Hitting the upper limit of foreign key constraints

There are bugs, and then there are bugs.  We recently hit one that fell directly in crazy-town category.  What exactly would you do if you get this fun message:

The query processor ran out of stack space during query optimization. Please simplify the query.

We got this from a DELETE query without a where clause.  Thinking it might be an NHibernate issue, NHProf didn’t show any issues.  Looking at the stack trace, that’s where we saw that this exception came from System.Data.SqlClient classes, not NHibernate.  Popping over to SSMS, doing the same query there got the same exception.

For a while, it looked like DELETE was broken.  But looking closer, we saw something interesting about this specific query.  It was only one table in our system that would get this message, and it was our root User table.  It’s nothing exciting, looks something like this:


But the more interesting piece came from a requirement that every entity keep track of:

  • Create date
  • Creator (User)
  • Update date
  • Updater (User)

It didn’t matter about history, just who updated it last and when.  We used this information on a little widget on each of our entity view screens (for those entities that had a simple view screen).  But the issue came in how we modeled this relationship: directly on each entity.  Supposing we had a product entity, the resulting DB schema would be:


We show things like the user’s full name and so on in this widget, so we thought that linking back to the original user table would work best.  It’s fairly trivial to do this in NHibernate (without resorting to things like triggers).  However, that’s two foreign key constraints per entity.  One limitation of SQL Server we learned the hard way however is that:

SQL Server does not have a predefined limit on either the number of FOREIGN KEY constraints a table can contain (which reference other tables), or the number of FOREIGN KEY constraints owned by other tables that reference a specific table. Nevertheless, the actual number of FOREIGN KEY constraints is limited by your hardware configuration and by the design of your database and application. We recommend that a table contain no more than 253 FOREIGN KEY constraints, and that it be referenced by no more than 253 FOREIGN KEY constraints. Consider the cost of enforcing FOREIGN KEY constraints when you design your database and applications.

We went along happily for about 150 or so entities in our system, until we hit around 300 foreign keys against the LoginUser table, causing build failures on a couple of our branches in the exact same sprint.  It was rather surreal, to have separate feature branches encounter the problem at the same time.  The only piece we found in common between these branches was that they all added a new entity, breaking some threshold on all of our boxes (and the server).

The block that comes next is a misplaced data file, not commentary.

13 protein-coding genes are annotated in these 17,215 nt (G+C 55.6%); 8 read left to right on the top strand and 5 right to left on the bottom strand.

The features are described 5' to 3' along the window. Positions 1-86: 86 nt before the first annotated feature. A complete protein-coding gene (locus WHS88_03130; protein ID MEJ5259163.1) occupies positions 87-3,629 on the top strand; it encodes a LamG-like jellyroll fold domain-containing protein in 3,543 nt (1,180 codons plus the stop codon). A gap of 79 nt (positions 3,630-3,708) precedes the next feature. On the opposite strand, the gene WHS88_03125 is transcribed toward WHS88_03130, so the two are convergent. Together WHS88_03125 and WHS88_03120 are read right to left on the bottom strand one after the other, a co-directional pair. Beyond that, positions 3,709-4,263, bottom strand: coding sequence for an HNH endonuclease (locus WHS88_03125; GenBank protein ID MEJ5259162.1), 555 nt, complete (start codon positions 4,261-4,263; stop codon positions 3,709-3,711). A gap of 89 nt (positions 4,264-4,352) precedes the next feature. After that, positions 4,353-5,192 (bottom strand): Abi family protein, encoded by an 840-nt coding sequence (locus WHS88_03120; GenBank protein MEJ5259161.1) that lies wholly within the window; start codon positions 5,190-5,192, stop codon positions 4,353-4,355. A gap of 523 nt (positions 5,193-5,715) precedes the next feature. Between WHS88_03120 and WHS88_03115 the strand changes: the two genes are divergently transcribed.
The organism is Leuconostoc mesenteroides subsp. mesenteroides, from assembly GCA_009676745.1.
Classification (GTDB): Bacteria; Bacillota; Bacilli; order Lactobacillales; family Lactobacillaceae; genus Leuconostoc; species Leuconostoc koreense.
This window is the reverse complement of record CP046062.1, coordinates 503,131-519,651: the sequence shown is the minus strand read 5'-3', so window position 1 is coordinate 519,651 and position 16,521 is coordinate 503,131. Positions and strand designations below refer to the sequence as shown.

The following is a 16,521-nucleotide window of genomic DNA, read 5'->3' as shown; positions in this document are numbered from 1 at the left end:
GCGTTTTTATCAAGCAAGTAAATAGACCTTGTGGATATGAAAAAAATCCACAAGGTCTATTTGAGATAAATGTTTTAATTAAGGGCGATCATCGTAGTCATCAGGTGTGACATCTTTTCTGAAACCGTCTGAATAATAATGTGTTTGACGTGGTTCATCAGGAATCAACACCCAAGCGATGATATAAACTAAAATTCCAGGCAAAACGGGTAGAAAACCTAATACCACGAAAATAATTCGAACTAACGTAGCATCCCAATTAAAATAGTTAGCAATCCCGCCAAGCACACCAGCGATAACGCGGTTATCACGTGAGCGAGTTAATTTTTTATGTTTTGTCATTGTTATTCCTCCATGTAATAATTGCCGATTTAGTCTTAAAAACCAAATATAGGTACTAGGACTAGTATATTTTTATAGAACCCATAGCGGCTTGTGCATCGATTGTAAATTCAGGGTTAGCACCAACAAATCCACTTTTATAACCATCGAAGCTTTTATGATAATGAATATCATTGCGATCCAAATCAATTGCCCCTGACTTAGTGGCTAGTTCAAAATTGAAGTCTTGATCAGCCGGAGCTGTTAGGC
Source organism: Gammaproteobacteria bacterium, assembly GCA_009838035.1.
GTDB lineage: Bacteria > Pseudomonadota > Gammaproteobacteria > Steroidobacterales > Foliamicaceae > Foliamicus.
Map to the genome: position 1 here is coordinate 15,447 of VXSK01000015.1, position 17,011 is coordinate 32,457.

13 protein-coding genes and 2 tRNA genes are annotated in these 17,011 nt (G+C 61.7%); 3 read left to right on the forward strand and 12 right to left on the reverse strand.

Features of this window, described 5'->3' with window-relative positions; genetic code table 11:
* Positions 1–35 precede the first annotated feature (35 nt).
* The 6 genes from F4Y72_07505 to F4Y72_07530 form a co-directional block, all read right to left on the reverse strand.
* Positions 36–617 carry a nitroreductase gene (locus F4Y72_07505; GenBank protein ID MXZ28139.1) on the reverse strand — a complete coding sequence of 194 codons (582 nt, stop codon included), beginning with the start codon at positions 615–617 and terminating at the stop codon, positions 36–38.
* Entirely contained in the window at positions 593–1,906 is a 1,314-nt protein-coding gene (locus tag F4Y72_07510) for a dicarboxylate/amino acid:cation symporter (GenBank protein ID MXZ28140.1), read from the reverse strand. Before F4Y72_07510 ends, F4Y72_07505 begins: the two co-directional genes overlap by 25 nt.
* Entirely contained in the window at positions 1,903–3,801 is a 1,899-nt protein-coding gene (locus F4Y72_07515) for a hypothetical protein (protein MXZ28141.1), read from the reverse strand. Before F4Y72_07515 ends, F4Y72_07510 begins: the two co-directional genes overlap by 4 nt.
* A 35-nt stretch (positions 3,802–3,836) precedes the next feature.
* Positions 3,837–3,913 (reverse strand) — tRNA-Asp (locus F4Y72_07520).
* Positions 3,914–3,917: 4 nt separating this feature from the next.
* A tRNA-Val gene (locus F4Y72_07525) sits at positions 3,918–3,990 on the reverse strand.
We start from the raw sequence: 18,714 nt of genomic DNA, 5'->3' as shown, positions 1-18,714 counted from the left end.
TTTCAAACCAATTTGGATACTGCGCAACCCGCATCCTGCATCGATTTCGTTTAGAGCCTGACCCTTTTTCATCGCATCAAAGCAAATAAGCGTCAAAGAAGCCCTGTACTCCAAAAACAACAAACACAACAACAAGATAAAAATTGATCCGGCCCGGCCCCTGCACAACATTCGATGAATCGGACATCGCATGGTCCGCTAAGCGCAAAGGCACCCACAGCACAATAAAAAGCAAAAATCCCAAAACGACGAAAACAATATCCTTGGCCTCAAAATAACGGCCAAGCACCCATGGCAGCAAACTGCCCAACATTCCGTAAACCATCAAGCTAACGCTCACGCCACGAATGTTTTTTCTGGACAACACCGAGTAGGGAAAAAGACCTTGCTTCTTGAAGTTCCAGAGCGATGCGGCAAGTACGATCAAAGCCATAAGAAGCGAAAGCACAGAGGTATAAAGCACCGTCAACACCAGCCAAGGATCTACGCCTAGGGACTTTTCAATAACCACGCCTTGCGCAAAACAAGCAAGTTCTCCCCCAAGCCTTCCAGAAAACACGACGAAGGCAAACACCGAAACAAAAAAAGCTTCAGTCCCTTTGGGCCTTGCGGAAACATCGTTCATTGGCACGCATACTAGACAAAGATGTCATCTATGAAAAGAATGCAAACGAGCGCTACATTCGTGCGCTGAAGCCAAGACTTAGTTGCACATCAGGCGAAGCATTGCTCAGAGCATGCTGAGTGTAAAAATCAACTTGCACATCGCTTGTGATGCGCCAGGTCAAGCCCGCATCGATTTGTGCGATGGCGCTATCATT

So how did we fix this problem?  For now, we just run a script to blast through our entity tables to drop constraints.  In the future, we’ll likely take another design route to store the pseudo-audit information in another table.

And I really thought DELETE was broken…

About Jimmy Bogard

I'm a technical architect with Headspring in Austin, TX. I focus on DDD, distributed systems, and any other acronym-centric design/architecture/methodology. I created AutoMapper and am a co-author of the ASP.NET MVC in Action books.
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  • Nicholas Becker

    That dastardly sql server strikes again.

  • De-normalization too the rescue.


    The argument against it would be that every table would have duplicate column names (the audit columns).

    The counter argument would be that your solution has duplicate foreign key contraints (the audit foreign keys).

    On the possitive side all your queries does 1 or 2 less joins, so they should be faster.

    On the negative you need some sort of strategy in case a user changes. Either keep the de-normalized data (historically correct), or update the 300+ tables (Something that does an sql update on an whole table, and automagically goes through all tables looking for the audit columns).